in April 2014 in Rio de Janeiro. The President of ICANN thus not only
   allied himself with a political figure who has been intensely critical
   of the US government and the NSA spying program, he conspired with her
   to convene a global meeting to begin forging a new system of Internet
   governance that would move beyond the old world of US hegemony.


   Make no mistake about it: this is important. It is the latest, and one
   of the most significant manifestations of the fallout from the Snowden
   revelations about NSA spying on the global Internet. It's one thing
   when the government of Brazil, a longtime antagonist regarding the US
   role in Internet governance, gets indignant and makes threats because
   of the revelations. And of course, the gloating of representatives of
   the International Telecommunication Union could be expected. But this
   is different. Brazil's state is now allied with the spokespersons for
   all of the organically evolved Internet institutions, the
   representatives of the very "multi-stakeholder model" the US purports
   to defend. You know you've made a big mistake, a life-changing mistake,
   when even your own children abandon you en masse.

   Here at the Internet Governance Project we take only a grim
   satisfaction in this latest turn of events. We have been urging the USG
   to end its privileged role and complete the privatization of the DNS
   management for nearly ten years. The proper substitute for unilateral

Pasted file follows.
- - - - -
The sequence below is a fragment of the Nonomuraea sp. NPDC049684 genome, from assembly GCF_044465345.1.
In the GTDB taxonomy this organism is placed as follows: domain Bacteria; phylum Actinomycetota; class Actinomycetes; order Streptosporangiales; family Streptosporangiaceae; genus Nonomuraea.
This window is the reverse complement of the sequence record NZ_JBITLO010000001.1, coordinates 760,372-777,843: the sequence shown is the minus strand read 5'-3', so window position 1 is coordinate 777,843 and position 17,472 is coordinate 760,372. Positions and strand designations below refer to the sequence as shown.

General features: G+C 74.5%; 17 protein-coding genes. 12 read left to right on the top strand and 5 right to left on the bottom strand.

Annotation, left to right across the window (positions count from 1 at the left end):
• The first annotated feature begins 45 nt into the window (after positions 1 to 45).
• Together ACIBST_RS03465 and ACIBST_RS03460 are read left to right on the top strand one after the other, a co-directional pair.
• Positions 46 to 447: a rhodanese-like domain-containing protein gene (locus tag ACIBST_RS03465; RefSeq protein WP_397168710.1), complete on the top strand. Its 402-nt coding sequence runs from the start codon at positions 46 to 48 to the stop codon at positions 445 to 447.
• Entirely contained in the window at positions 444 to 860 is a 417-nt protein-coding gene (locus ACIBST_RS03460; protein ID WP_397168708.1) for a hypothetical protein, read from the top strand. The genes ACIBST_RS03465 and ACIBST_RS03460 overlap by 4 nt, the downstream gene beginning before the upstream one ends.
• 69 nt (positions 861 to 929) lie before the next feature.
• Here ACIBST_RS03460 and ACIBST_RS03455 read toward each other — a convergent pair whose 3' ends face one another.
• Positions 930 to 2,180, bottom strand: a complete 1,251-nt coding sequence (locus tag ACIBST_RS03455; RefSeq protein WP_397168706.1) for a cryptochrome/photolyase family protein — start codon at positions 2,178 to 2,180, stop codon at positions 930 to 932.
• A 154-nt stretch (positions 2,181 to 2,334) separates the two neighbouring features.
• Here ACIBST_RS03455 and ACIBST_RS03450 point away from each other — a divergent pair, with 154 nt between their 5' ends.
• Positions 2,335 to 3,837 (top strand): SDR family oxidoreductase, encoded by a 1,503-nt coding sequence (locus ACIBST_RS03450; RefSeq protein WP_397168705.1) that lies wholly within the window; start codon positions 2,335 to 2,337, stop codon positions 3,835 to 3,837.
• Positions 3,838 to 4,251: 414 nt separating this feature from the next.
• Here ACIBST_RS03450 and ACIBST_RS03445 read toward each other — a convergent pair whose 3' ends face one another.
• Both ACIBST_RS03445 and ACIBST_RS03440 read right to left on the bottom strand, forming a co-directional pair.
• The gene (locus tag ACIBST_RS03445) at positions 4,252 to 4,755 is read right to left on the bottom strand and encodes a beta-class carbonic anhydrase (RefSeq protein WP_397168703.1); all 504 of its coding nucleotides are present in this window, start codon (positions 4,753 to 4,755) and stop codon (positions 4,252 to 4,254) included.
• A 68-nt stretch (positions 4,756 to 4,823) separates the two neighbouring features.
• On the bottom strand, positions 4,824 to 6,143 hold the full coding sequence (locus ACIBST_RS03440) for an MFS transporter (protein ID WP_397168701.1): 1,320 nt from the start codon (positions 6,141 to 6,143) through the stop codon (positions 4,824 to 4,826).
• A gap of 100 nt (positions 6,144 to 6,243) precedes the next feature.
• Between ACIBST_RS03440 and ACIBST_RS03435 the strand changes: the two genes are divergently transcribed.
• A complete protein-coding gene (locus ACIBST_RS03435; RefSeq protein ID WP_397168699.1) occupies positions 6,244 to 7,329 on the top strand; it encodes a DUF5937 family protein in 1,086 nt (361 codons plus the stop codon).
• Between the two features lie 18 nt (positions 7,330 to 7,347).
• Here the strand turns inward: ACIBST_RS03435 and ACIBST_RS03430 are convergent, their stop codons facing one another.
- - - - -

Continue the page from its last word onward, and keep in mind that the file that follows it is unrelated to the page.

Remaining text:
Commerce Department oversight, we argued, was not multilateral
   "political oversight" but[17] an international agreement articulating
   clear rules regarding what ICANN can and cannot do, an agreement that
   explicitly protects freedom of expression and other individual rights
   and liberal Internet governance principles. We have heard every
   argument imaginable about why this did not have to happen: no one
   really cared about the governance of the DNS root; there was no better
   alternative; the rest of the world secretly wanted the US to do this;
   etc., etc. A combination of arrogance, complacency and domestic
   political pressure prevented any action.


   Had that advice been heeded, had the US sought to divest itself of its
   unilateral oversight on its own initiative, it could have exercised
   some control over the transition and advanced its cherished values of
   freedom and democracy. It could have ensured, for example, that an
   independent ICANN was subject to clear limits on its authority and to
   new forms of accountability, which it badly needs. Now the U.S. has
   lost the initiative, irretrievably. The future evolution of Internet

#  distributed via <nettime>: no commercial use without permission
#  <nettime>  is a moderated mailing list for net criticism,
#  collaborative text filtering and cultural politics of the nets
#  more info:
#  archive: contact: nettime at

----- End forwarded message -----
Eugen* Leitl <a href="">leitl</a>
ICBM: 48.07100, 11.36820
AC894EC5: 38A5 5F46 A4FF 59B8 336B  47EE F46E 3489 AC89 4EC5

More information about the liberationtech mailing list